Wet macular degeneration is also called:

  • Exudative Macular Degeneration or
  • Choroidal Neovascularization or Neovascular Macular Degeneration

Anti VEGF Process

Wet macular degeneration is the result of the formation of new, fragile and leaky blood vessels growing under the retina. The growth of these new blood vessels is called angiogenesis.

Vascular endothelial growth factor (VEGF) is secreted by cells that are oxygen deprived and stimulate the growth of these abnormal blood vessels. Healthy adults secrete very low levels of VEGF, while those who have health conditions such as cancer or age related macular degeneration secrete high levels of this protein.

This is what happens:

  • New blood vessels that are very weak and fragile start to grow in the choroid layer under the retina.
  • Fluid and blood leak from these weak blood vessels
  • Rod and cone cells are damaged by this fluid and blood
  • A macular or disciform scar is formed
  • There is loss of straight ahead or central vision

How do ANTI-VEGF drugs work?

When wet age-related macular degeneration (AMD) develops, weak abnormal blood vessels grow under the retina and lead to vision loss. The growth of these vessels is triggered by a protein called vascular endothelial growth factor (VEGF). The idea behind ANTI-VEGF drugs is to block the VEGF from stimulating the growth of these new blood vessels which damages the rod and cone cells by leaking blood and fluid. This slows the vision loss linked to wet AMD.Those that benefit from this type of treatment are patients who have active leaking blood vessels.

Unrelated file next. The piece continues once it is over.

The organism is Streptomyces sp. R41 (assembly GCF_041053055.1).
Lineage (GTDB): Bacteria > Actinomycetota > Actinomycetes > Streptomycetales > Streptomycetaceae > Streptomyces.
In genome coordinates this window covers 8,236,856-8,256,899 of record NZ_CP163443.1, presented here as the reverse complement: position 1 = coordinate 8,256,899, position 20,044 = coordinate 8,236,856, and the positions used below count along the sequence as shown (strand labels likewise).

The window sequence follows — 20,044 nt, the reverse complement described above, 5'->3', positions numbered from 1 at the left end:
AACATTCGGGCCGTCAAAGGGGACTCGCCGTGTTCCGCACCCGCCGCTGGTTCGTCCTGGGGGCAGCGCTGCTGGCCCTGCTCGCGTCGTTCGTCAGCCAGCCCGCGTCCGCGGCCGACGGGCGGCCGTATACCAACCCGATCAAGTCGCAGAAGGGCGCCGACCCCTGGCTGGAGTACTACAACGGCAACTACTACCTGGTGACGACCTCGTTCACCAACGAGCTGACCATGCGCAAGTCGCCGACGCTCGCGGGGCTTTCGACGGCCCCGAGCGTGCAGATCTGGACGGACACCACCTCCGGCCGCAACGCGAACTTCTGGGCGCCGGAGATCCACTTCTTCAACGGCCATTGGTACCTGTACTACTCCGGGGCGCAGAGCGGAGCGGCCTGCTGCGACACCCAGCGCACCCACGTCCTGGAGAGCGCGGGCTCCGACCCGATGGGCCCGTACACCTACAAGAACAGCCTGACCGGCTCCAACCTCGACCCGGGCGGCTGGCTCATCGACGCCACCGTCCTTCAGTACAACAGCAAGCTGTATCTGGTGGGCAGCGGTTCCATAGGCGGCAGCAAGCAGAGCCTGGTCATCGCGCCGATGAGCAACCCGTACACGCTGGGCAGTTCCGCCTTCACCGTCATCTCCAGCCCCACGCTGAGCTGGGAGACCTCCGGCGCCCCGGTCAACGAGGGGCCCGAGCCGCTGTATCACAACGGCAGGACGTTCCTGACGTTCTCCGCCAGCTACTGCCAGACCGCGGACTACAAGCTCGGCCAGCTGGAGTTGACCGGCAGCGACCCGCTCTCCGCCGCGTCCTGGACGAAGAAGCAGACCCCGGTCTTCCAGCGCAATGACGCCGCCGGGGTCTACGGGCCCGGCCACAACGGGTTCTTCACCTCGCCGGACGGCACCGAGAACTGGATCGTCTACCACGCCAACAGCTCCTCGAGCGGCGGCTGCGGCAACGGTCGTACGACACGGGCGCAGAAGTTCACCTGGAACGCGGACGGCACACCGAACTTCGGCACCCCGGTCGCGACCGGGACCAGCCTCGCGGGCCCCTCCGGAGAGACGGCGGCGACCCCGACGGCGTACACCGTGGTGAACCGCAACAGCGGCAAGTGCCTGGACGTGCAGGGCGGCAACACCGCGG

LUCENTIS, MACUGEN AND AVASTIN for Macular Degeneration

There are 3 ANTI-VEGF drugs used to treat wet macular degeneration:

  • MACUGEN was the first ANTI-VEGF therapy used to treat neovascular AMD. (generic name is pegaptanib)FDA approved in 2004
  • LUCENTIS (generic name is ranibizumab)FDA approved in 2006
  • AVASTIN (generic name is bevacizumab); not FDA approved for macular degeneration treatment but is used by ophthalmologists in what is called off-label use.(Avastin has been approved for treatment of colorectal cancer)

The cost of Avastin is much less than Lucentis.

Anti-VEGF Therapy

  • The eyelid and area is cleaned to prevent infection
  • A numbing agent is given to reduce pain
  • The ANTI-VEGF drug is administered by injection into the eye with a very fine needle

Usually a patient is given multiple injections over several months.

Side Effects of Anti-VEGF

  • Eye discharge
  • Headache
  • Eye pain or discomfort
  • Headache
  • Sensitivity to light
  • Eye infection
  • Increased eye pressure
  • Rarely, retinal Detachment, bleeding and cataract formation

How Well It Works

Anti-VEGF medicines can slow the vision loss that is linked to wet AMD.1 They may also improve vision for people with wet AMD.2 Because these medicines are relatively new, long-term effects are not yet known.

Side Effects

  • Changes in vision, or trouble seeing
  • Inflammation of different parts of the eye
  • Bleeding
  • Eye discharge
  • Eye pain or discomfort
  • Increased pressure inside the eye
  • Increased sensitivity to light
  • Headache
  • Painful urination
  • Ranibizumab (Lucentis) may raise the risk of stroke in elderly people, especially if they have already had a stroke

Many side effects may be caused by the actual injection procedure rather than the drug itself. For example, the injections have a risk of infection. Long-term effects of these medicines are not yet known.

What To Think About

You will likely get the injections on a regular basis, such as once a month.

Other types of anti-VEGF drugs are currently being studied, including some that may be injected into a vein (intravenously) rather than into the eye.

Anti-VEGF medicines may help stop vision loss in people who cannot benefit from other treatments such as laser photocoagulation or photodynamic therapy.